Good times!

Thanks for the follow-up on the Jack Benny joke. Darn. It worries me when I don't get one. That frees up the rest of my day.

My wife grew up in Waukegan, Illinois right near the house Jack Benny grew up in.
They have a statue of him with the violin on a square downtown.
As a comedy writer I did a pilgrimage to both.
Jack Benny also performed at the Portland Hilton before my time but the sound engineer played me the tape. It was a convention of insurance agents and Jack Benny said, "I'm not going to tell you how much I'm insured for, but when I go, they go."
He's way before my time, but I loved Jack Benny.

If they must name a street, why not 82nd Ave? It could have Chavez as a dual, ceremonial name in addition to '82nd'... plus that street bears more of a working-class lineage to Chavez than thoroughfares in upper-class neighborhoods.

A dual name would allow business owners to adapt/adopt as they see fit. Plus, people aren't going to stop calling it what they've always known it as. The Boston Garden will always be the Boston Garden.

Anyone know who Glenn was?

Benny had a great delivery to go with hilarious material. Deadpan.


From a great blog about Alameda history:

The other three Alameda-only streets, Regents, Ridgewood and Edgehill were likely chosen for their appealing sound and the imagery they represented. The early name for Edgehill was Laura Avenue, as you can plainly see stamped into the curbs. Like Laura, Glenn Avenue is another street name from the early years that has been left behind. Glenn is now 32nd Place, renamed in a wave of Portland street renaming in 1931-1933. Who were Laura and Glenn? That riddle awaits solution.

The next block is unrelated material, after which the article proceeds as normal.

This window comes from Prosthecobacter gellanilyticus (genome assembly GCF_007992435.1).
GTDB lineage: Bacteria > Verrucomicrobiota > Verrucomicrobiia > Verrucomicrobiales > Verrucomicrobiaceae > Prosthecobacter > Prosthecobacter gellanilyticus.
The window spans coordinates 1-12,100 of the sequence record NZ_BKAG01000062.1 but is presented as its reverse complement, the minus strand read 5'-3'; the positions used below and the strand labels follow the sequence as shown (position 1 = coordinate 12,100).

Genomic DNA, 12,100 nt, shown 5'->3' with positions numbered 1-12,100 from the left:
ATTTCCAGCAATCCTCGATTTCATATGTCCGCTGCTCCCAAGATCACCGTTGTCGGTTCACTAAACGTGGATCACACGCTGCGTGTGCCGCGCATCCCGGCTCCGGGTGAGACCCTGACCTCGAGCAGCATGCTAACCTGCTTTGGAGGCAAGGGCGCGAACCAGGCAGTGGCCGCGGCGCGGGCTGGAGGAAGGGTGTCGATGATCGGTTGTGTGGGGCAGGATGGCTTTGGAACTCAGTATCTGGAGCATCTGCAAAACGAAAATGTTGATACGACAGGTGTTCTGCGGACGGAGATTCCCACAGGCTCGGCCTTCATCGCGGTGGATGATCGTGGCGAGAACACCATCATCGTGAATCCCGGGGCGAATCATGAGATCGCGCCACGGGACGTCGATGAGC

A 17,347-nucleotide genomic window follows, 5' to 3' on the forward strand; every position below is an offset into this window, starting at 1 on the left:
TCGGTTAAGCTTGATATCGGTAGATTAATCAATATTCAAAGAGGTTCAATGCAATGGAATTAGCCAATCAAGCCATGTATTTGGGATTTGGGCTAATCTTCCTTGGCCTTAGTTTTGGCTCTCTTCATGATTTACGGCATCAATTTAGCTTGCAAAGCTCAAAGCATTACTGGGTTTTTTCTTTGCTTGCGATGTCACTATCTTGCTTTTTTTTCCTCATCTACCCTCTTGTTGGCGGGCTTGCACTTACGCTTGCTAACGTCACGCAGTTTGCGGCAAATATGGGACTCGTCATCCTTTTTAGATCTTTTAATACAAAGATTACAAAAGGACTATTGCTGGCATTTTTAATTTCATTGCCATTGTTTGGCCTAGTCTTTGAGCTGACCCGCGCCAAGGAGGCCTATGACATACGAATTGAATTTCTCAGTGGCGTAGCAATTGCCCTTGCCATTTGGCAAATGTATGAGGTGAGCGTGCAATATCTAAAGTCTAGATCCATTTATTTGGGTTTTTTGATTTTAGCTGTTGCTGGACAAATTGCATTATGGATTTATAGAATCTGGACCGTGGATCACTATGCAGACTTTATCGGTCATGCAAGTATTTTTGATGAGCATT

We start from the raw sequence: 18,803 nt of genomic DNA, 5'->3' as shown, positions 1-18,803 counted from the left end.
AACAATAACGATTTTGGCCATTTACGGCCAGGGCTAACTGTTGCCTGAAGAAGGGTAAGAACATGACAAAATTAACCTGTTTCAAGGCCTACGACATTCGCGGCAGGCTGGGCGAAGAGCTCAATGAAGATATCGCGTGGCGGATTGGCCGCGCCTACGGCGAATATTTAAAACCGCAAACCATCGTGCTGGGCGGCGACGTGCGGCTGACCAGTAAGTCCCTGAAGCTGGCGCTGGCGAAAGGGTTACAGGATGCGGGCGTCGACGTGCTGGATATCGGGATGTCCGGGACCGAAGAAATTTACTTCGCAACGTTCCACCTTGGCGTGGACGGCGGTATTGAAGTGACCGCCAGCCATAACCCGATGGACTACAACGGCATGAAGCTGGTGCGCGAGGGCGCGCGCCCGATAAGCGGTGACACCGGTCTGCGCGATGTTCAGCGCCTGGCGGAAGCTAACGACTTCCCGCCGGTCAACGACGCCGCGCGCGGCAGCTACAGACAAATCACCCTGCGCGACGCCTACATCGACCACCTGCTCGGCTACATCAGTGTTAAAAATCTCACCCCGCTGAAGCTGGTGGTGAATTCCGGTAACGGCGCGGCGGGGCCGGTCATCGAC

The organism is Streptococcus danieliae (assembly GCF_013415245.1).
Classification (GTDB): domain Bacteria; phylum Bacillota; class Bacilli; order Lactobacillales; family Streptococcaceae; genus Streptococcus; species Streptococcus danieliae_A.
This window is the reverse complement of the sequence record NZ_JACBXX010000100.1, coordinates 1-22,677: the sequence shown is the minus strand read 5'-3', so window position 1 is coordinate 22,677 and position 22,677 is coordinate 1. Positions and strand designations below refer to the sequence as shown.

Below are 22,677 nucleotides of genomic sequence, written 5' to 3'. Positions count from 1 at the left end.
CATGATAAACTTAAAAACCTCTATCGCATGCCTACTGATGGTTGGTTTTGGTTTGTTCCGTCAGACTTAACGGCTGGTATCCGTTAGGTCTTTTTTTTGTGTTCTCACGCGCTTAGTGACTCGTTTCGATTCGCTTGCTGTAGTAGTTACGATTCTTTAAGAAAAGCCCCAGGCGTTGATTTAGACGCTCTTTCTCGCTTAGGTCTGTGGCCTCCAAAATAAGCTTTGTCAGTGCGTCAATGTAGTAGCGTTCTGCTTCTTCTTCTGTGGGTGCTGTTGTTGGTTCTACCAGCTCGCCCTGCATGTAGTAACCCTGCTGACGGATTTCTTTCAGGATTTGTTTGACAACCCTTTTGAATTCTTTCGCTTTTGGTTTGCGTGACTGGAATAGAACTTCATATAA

Street renaming is nothing new in Portland. I live on Lafayette Street in SE Portland. It was originally named Frankfort. There were also Karl, Cole and Beacon streets in the Brooklyn neighborhood that are now varying different names. Street names change.

I view the "navigation difficulty" arguments as specious at best. You really think someone will get lost because it is a named avenue instead of a number? If so, why don't people get lost downtown when navigating between 6th, Broadway, two different Parks and 10th avenue?

However, I do take serious the arguments of the cost to the businesses along 39th. Those businesses will have to pay an extra tax, in a certain sense, to change all of their signage, listings letterheads, etc.

It was originally named Frankfort.

Street names with German connections got scrubbed during the world wars. In my old stomping grounds in the Ironbound section of Newark, Berlin Street became Rome Street in a hurry.

I view the "navigation difficulty" arguments as specious at best.

Like I say, tell it to the folks on Glenn Avenue.

Was that Glenn or Glenda?

"Was that Glenn or Glenda?" Ed Wood lives! Forget Plan 9 from Outerspace, Glenn or Glenda was his masterpiece. Also 48th Ave. in Southeast was once Walnut Street.

In my old stomping grounds in the Ironbound section of Newark, Berlin Street became Rome Street in a hurry.

Would that have been WWI?

FYI, one can view the Mulnomah County tax assessor maps here: